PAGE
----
“Holding the increase in the global average temperature to well below 2 °C above pre-industrial levels and to pursue efforts to limit the temperature increase to 1.5 °C above pre-industrial levels, recognizing that this would significantly reduce the risks and impacts of climate change”
The response amongst many groups was of cautious optimism and certainly some of the media were pleased with the outcome whilst acknowledging some of the Agreement’s limitations.
While I, like many climate scientists, was pleased to see a more ambitious target being set, I feel that actually achieving the 1.5 °C target is nigh on impossible (in the absence of large-scale carbon capture after 1.5 °C has already been breached). I worry that there is a strong disconnect between what the public and climate scientists think is achievable.
Limiting global warming to 1.5 °C is virtually impossible
In 2015 we saw temperatures a little over 1 °C above pre-industrial levels and 2016 will very likely be even hotter. Admittedly these are individual years with a strong El Niño influence making them a bit warmer than average, but the point is we’re already well on track to reach 1.5 °C pretty soon. Using the CMIP5 ensemble of state-of-the-art climate models and under a high emissions scenario (which most closely resembles the current trajectory of greenhouse gas emissions) we project that decadal global mean warming of 1.5 °C above pre-industrial levels will likely occur in the 2020s or early 2030s. This means we probably only have about a decade before we reach the most ambitious 1.5 °C average global warming mark that the Paris agreement is aiming for.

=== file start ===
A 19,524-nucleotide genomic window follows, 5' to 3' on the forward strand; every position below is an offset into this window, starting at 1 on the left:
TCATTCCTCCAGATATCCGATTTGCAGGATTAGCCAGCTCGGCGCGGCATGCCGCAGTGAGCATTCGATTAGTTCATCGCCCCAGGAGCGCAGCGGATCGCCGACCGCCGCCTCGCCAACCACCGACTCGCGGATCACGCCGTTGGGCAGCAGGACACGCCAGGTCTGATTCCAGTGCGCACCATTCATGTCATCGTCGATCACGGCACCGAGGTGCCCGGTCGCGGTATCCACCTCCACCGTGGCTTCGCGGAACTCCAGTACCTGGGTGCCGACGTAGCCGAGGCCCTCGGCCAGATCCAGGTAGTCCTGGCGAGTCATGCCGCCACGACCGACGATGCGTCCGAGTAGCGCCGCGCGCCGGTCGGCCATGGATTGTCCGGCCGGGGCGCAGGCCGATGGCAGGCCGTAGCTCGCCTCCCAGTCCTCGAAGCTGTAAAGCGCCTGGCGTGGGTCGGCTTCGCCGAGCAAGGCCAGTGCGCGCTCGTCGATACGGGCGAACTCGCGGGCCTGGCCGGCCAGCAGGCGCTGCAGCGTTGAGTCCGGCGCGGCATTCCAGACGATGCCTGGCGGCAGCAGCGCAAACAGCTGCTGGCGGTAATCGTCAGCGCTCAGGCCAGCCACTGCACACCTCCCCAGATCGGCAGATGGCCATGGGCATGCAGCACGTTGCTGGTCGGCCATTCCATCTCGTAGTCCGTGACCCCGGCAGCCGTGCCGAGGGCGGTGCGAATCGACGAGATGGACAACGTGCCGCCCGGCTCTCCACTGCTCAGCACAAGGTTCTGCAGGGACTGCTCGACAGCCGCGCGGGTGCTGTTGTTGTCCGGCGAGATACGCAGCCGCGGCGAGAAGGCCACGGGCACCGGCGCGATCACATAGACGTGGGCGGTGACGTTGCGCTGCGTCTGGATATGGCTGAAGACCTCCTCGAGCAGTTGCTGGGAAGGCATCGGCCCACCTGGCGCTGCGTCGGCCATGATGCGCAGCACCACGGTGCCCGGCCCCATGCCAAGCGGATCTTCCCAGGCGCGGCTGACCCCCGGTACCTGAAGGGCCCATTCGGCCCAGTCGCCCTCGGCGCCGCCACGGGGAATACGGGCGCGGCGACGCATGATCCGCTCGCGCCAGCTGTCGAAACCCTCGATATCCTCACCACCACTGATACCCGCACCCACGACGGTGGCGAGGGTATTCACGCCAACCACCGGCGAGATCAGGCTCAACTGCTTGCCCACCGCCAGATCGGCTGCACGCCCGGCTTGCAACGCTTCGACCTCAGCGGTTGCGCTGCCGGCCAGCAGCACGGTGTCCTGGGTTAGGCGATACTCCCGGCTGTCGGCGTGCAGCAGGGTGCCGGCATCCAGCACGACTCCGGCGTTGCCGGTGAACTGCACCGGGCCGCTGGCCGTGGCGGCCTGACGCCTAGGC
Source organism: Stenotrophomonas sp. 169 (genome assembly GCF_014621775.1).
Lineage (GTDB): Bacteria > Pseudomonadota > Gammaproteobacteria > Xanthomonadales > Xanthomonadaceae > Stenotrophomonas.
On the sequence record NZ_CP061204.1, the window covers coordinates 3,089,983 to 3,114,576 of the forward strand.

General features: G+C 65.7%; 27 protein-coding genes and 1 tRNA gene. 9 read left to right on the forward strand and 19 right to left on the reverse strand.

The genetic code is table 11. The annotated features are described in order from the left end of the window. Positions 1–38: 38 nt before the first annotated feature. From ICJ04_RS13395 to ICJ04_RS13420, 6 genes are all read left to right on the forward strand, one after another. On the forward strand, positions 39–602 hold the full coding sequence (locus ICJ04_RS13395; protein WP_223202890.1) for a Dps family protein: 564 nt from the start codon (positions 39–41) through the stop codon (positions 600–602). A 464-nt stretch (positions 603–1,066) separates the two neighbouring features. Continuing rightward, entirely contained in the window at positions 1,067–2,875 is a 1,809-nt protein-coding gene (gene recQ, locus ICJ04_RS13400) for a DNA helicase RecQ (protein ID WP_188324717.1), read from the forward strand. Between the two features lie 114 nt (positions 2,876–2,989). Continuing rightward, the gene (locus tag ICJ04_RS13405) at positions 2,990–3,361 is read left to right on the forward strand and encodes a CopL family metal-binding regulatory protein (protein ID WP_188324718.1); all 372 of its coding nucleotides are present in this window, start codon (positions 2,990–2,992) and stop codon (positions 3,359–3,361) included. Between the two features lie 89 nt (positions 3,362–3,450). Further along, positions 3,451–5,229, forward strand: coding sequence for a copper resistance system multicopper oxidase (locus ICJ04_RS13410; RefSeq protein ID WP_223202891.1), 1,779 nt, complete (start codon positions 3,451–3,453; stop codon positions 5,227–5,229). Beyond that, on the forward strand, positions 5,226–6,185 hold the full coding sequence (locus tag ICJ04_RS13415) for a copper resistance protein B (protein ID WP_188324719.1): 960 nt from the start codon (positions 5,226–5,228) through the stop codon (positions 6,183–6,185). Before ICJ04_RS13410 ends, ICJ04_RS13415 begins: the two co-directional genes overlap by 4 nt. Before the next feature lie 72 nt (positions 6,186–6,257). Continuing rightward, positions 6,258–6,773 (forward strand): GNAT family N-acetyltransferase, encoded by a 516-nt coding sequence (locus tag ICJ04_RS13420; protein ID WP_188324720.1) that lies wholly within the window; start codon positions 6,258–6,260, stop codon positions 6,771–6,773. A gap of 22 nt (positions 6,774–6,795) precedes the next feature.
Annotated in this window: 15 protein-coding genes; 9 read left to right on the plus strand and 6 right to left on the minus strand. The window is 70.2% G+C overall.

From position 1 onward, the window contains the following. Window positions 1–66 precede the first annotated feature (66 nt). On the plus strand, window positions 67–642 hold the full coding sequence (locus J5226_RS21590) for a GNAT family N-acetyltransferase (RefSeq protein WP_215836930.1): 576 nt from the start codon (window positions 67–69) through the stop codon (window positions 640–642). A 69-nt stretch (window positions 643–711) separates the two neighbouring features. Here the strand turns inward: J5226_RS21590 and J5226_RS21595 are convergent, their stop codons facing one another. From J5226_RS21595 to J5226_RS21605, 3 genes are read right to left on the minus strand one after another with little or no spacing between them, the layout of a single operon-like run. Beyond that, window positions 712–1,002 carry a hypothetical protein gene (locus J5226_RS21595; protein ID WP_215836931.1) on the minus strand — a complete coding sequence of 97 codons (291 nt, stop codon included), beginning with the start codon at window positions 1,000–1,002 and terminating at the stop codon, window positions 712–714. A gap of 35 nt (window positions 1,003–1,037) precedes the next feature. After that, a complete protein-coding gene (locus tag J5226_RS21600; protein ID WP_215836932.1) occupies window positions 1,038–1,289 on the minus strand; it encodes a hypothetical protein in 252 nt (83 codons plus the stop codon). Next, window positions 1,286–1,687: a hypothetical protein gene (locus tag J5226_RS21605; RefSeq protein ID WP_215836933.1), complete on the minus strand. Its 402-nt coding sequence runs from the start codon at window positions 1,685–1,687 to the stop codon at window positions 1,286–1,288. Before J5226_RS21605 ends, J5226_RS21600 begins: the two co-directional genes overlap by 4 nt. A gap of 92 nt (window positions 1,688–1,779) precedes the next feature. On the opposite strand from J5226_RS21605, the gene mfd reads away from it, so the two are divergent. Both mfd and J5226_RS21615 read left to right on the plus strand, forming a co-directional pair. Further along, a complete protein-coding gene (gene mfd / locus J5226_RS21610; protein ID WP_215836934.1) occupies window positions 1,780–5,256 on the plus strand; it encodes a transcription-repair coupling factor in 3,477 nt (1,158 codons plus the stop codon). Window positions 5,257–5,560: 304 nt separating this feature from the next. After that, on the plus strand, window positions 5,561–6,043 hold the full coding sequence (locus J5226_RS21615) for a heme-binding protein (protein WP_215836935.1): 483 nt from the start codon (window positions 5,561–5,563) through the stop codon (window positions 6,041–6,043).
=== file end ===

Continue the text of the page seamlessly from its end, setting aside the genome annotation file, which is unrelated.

Last week, the Australian-German Climate and Energy College at the University of Melbourne published these spiral graphs which showed just how close we’re getting to 1.5 °C warming. We have very little time left to realistically limit warming to 2 °C let alone 1.5 °C, especially when you bear in mind that even if we stopped all greenhouse gas emissions now we’d likely have about another half a degree of warming as the climate has to catch up with the effects of our recent carbon emissions.
John Cook and colleagues have previously shown that the public seriously underestimate the level of consensus amongst climate scientists that human activities have caused the majority of global warming in recent history. Similarly, I fear that there is a level of naivety amongst much of the general public that we have time to act on climate change and that we can avoid the worst impacts by slowly and steadily reducing greenhouse gas emissions over the next few decades. This is simply not the case, rapid and drastic cuts to emissions are required as soon as possible.
Is 1.5 °C even enough to avoid “dangerous” climate change?
The stated 1.5 °C and 2 °C targets are designed to avoid the worst impacts of climate change. It’s certainly true that the more we warm the planet the worse the impacts are likely to be. However, I would argue that we’re already experiencing dangerous impacts of climate change affecting society and the environment. For example, a recent study led by Dann Mitchell found that many of the excess deaths reported during the summer 2003 heatwave in Europe could be attributed to human-induced climate change. Also, work I led showed that the warm seas associated with the bleaching of the Great Barrier Reef in March 2016 would have been almost impossible without climate change.
We are already experiencing some of the detrimental effects of climate change and these are likely to get worse as we continue to warm the planet.
I don’t think it’s likely that we will achieve the targets set out in the Paris Agreement, but it is vital that we do as much as we can to limit global warming. The more we do now, the less severe the impacts will be later with potentially far fewer deaths linked to extreme weather and less environmental damage.